The PLA has a “ground force-dominated culture,” said Allen. Most attachés sent abroad are PLA army officers specializing in intelligence. Nor is the PLA an army doing the bidding of the state, per se. The PLA answers to the Central Military Commission (CMC) of the Communist Party, not the defense ministry or state apparatus. Ten uniformed officers plus one civilian sit on the CMC. Army officers dominate senior posts on the CMC, which controls the modernization of China’s military forces.

Two PLAAF airmen entered the inner circle in 2012 when they were appointed to the Central Military Commission. One was incoming air chief Ma. More significant, in the opinions of Mastro and colleague Michael S. Chase of the US Naval War College, was the choice of outgoing PLAAF air chief Xu Qiliang to serve as vice chairman of the Central Military Commission.

Mastro and Chase described Xu as a trailblazer. He’s the first airman to take a high-ranking position amongst the CMC Army officers.

According to Mastro, Xu is a blunt-talking fighter pilot. He sees China developing anti-satellite and other space control capabilities to ensure China has access to space, even though space programs are run by the army. Xu has spoken of conflict moving to the air, space, and even deep space as a “historical inevitability.” That’s Marxist-tinged language for top priority.

“Given that two air force officers have secured a place on China’s highest military body for the first time in the history of the People’s Republic,” Mastro and Chase wrote in The Diplomat in 2012, “many China watchers believe this foreshadows the loosening of the ground force’s 60-year-long stranglehold on the levers of military power.”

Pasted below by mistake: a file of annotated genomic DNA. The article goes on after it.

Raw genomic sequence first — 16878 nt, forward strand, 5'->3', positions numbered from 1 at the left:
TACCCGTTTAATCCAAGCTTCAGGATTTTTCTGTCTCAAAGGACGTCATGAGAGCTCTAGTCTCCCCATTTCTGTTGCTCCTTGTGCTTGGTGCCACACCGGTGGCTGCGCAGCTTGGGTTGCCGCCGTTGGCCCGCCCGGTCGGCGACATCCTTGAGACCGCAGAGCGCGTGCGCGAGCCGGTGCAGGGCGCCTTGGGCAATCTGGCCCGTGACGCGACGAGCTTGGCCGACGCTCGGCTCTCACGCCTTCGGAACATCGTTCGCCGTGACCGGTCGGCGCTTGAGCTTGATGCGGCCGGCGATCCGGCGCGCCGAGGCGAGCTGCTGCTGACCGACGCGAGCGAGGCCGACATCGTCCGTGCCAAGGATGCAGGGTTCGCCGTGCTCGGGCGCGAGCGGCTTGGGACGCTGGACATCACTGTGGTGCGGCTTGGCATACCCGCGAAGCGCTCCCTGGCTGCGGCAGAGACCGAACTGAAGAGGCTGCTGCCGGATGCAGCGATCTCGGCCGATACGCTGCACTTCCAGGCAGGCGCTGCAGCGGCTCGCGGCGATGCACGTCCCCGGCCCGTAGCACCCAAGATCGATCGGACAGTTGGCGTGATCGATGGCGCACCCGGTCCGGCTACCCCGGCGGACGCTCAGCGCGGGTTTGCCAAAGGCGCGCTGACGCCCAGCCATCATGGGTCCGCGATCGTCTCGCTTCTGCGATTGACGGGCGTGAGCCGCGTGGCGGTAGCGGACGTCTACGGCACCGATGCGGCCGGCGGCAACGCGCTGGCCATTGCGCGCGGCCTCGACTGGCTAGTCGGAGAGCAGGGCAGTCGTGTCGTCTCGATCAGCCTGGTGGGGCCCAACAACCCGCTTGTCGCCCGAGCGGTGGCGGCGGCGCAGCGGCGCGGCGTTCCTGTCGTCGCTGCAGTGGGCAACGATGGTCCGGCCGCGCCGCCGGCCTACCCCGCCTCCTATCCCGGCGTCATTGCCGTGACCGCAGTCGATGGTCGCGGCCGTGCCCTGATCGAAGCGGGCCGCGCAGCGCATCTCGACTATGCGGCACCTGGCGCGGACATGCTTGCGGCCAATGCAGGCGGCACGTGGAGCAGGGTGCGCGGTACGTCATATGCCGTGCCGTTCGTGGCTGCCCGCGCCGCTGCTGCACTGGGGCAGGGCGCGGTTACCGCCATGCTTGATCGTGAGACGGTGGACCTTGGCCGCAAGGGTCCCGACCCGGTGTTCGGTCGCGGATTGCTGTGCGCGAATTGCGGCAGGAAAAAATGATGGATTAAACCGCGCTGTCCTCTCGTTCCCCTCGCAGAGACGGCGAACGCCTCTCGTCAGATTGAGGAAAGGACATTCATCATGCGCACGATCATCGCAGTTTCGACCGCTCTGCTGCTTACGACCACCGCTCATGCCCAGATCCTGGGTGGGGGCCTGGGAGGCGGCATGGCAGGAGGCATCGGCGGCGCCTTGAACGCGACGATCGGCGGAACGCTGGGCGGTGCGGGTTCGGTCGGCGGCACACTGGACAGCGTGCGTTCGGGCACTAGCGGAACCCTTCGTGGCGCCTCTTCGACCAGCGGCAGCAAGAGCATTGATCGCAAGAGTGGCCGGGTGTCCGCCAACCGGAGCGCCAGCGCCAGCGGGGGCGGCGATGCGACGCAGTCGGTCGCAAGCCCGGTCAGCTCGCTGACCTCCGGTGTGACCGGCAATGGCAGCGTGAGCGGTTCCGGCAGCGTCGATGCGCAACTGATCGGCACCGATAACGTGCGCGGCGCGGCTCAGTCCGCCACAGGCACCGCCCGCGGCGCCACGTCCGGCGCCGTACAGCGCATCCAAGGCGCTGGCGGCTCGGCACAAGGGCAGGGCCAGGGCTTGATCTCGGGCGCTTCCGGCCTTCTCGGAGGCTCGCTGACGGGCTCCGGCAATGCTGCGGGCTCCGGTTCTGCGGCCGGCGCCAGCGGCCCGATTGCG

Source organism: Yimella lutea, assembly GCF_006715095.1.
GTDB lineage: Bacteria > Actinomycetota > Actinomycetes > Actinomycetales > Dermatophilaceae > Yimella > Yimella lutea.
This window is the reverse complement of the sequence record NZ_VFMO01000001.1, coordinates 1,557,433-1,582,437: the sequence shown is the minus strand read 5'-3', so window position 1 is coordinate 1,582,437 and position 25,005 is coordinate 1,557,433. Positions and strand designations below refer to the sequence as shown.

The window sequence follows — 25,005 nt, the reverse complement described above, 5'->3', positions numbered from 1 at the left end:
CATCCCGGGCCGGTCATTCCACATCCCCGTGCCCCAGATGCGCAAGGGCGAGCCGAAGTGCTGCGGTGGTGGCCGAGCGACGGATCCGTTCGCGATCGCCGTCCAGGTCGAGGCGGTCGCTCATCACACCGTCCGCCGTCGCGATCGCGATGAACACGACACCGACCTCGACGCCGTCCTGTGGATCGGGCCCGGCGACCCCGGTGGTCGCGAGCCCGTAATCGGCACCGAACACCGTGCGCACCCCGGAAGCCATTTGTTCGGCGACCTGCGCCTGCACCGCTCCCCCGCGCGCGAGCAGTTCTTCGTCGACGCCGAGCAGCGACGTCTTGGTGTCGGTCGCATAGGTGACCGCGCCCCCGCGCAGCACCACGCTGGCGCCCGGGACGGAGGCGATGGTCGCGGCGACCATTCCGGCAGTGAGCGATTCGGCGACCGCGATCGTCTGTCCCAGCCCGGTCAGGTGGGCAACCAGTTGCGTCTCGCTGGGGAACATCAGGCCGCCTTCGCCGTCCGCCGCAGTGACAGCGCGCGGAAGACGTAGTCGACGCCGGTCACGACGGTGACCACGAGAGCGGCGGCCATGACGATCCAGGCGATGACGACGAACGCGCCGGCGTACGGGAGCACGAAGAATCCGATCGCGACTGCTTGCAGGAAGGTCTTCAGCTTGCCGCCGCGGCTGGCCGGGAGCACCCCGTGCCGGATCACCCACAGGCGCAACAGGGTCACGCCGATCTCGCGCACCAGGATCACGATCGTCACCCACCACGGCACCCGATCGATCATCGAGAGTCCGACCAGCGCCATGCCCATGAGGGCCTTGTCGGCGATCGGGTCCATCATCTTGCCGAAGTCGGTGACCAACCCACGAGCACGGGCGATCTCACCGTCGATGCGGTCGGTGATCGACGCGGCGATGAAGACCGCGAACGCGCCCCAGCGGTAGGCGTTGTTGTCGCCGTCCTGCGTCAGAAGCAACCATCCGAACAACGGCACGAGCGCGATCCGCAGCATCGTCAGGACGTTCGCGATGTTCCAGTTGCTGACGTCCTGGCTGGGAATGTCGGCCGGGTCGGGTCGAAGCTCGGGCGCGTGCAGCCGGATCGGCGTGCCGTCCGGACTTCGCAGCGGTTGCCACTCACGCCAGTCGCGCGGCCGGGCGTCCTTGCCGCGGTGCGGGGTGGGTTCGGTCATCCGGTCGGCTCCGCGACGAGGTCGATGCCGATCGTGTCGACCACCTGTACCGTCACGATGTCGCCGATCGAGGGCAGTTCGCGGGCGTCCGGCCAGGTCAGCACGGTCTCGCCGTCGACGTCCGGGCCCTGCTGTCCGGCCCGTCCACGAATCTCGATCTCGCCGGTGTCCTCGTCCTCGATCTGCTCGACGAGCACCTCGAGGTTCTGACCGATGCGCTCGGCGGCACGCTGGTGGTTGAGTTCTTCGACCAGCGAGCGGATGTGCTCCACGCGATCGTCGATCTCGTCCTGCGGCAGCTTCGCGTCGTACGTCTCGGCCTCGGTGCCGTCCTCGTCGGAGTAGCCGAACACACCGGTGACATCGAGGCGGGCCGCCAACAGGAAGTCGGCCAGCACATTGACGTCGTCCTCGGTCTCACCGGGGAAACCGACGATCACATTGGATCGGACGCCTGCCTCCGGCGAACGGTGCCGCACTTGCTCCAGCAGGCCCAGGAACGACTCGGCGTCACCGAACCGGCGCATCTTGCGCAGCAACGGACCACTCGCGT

“Of particular significance is that Xu is identified as an air force general and continues to wear an air force uniform,” Allen commented.

5. Their Combat Record Is Slim.

Xu and Ma together look set to continue pushing the boundaries of PLAAF airpower toward extended-range and joint operations.

Their biggest obstacle may be China’s lack of combat experience. “The only times the PLAAF has engaged in any sustained air-to-air combat were during the Korean War [1950 to 1953] and the 1958 Taiwan Strait Crisis, which lasted only a few days,” noted Allen.

The most recent experience belongs to their surface-to-air missile battery operators, some of whom manned batteries during the Vietnam war, according to Allen and unrelated colleague Jana Allen. The air defense forces lack recent experience. “The last shootdown by a PLAAF SAM occurred against a Vietnamese aircraft that inadvertently crossed the border in October 1987,” they found.

6. They Are Students of Recent Military History.

A keen eye to recent operations helps compensate for the lack of combat time. Carlisle, from the 2013 visit, recounted that China’s leaders were serious about improving.

“I’ll tell you, frankly, they watched what the Western nations and the United Nations did in Desert Storm, they watched what we did in the Deliberate Force, in the former Republic of Yugoslavia, in Europe, and then, of course, they saw Iraqi Freedom and Enduring Freedom,” Carlisle said in his April interview. The West’s overwhelming airpower was incentive for China to improve. “I think all of that made them aware of their disadvantage, strategically, with the United States and the West,” he added.